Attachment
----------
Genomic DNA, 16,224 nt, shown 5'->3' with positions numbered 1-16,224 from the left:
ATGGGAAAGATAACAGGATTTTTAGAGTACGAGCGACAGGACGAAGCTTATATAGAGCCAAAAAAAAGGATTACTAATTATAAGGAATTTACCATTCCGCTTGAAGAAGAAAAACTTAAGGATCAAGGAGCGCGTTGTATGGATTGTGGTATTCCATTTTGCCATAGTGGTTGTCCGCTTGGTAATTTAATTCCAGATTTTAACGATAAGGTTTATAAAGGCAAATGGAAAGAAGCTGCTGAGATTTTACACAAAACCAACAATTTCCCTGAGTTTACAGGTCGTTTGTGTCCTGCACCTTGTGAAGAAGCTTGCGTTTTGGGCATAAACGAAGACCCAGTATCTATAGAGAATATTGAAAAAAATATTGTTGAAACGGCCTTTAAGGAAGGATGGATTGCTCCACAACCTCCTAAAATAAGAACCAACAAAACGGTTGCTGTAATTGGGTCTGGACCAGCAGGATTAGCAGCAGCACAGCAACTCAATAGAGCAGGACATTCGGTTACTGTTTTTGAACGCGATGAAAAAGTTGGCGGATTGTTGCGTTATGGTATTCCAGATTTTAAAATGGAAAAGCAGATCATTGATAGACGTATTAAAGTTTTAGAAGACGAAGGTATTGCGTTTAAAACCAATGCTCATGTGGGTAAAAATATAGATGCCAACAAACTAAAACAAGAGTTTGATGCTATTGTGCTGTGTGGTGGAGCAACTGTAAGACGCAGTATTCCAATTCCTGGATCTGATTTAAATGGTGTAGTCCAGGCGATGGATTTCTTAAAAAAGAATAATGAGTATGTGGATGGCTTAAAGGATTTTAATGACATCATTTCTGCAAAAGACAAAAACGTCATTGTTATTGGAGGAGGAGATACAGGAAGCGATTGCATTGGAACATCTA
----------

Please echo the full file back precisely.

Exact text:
Genomic DNA, 16,224 nt, shown 5'->3' with positions numbered 1-16,224 from the left:
ATGGGAAAGATAACAGGATTTTTAGAGTACGAGCGACAGGACGAAGCTTATATAGAGCCAAAAAAAAGGATTACTAATTATAAGGAATTTACCATTCCGCTTGAAGAAGAAAAACTTAAGGATCAAGGAGCGCGTTGTATGGATTGTGGTATTCCATTTTGCCATAGTGGTTGTCCGCTTGGTAATTTAATTCCAGATTTTAACGATAAGGTTTATAAAGGCAAATGGAAAGAAGCTGCTGAGATTTTACACAAAACCAACAATTTCCCTGAGTTTACAGGTCGTTTGTGTCCTGCACCTTGTGAAGAAGCTTGCGTTTTGGGCATAAACGAAGACCCAGTATCTATAGAGAATATTGAAAAAAATATTGTTGAAACGGCCTTTAAGGAAGGATGGATTGCTCCACAACCTCCTAAAATAAGAACCAACAAAACGGTTGCTGTAATTGGGTCTGGACCAGCAGGATTAGCAGCAGCACAGCAACTCAATAGAGCAGGACATTCGGTTACTGTTTTTGAACGCGATGAAAAAGTTGGCGGATTGTTGCGTTATGGTATTCCAGATTTTAAAATGGAAAAGCAGATCATTGATAGACGTATTAAAGTTTTAGAAGACGAAGGTATTGCGTTTAAAACCAATGCTCATGTGGGTAAAAATATAGATGCCAACAAACTAAAACAAGAGTTTGATGCTATTGTGCTGTGTGGTGGAGCAACTGTAAGACGCAGTATTCCAATTCCTGGATCTGATTTAAATGGTGTAGTCCAGGCGATGGATTTCTTAAAAAAGAATAATGAGTATGTGGATGGCTTAAAGGATTTTAATGACATCATTTCTGCAAAAGACAAAAACGTCATTGTTATTGGAGGAGGAGATACAGGAAGCGATTGCATTGGAACATCTA